It’s taken the full four weeks to finish the room (literally to the final hour) but it has been so worth it. I’m super happy with the space, it’s everything that I wanted it to be and I’m bloody furious that my children are going to be using it and not me. I did, however, pick up some learnings from the experience, mostly that if you are gutting a bathroom and redesigning it, it’s important not only that you have a good building team but also that your builders have got a real interest in making your space work. From the marble step to the music option, through to the hidden shaver socket, it was the extra things that they came up with that have made it work so well.
I also found it interesting that despite throughout the first two weeks of planning I was absolutely insistent on bringing in the pink terrazzo and blush penny tiles, I just couldn’t make the mood board blend. I tried and tried, desperate to include them, but it just didn’t gel. I finally realised that it wasn’t working for me as it didn’t fit with my core style - white walls with layered tones on top. The moment I swapped out the pink for the white, it clicked into place. The basics are neutral, but I can add colour or take it away as I wish without any hardcore cost involved. Bathrooms are such expensive rooms to install that it’s absolutely imperative not to be swayed by trends when you are in the planning stages - once it’s in, it’s not coming out for a while so go with your gut instinct and try not to be influenced.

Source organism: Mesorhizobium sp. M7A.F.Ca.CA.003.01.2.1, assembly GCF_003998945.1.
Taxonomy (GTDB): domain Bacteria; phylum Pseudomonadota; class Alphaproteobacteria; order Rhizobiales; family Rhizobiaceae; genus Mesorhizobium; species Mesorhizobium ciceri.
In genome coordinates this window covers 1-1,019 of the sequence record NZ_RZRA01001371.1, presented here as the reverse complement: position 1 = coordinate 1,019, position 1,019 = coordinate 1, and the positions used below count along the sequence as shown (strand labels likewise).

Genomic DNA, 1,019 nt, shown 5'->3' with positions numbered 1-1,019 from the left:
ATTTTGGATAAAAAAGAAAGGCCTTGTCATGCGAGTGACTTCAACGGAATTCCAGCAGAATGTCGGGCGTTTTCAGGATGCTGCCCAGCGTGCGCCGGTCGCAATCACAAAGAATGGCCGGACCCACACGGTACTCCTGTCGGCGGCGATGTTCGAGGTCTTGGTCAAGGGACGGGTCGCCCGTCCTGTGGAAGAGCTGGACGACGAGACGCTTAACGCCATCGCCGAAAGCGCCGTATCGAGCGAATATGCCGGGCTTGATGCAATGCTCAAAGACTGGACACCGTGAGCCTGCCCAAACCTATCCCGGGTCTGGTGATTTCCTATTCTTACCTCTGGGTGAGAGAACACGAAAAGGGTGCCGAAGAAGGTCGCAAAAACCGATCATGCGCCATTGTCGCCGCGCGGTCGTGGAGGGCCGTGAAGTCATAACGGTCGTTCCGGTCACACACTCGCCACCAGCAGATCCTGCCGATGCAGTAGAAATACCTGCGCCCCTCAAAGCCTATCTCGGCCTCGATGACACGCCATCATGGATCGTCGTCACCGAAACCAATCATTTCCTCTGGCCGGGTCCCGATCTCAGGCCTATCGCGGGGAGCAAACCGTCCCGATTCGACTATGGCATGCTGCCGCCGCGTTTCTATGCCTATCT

The only one who’s not happy with the new room is the cat, whose access window is now well and truly shut thanks to the addition of a new cat and dog flap in the kitchen. Thanks so much to my building team, Mike, Mick, Tim and Christian who have created the Bathroom Of My Dreams (for my kids). MASSIVE thanks to our fabulous sponsors without whom this project wouldn’t have got off the ground, to everyone who posted to our #revamprestylereveal hashtag and joined in with the fun and finally, our amazing team of bloggers who have showed what can be done with a bit of creativity and an awful lot of hard work and enthusiasm. Bring on Season 4!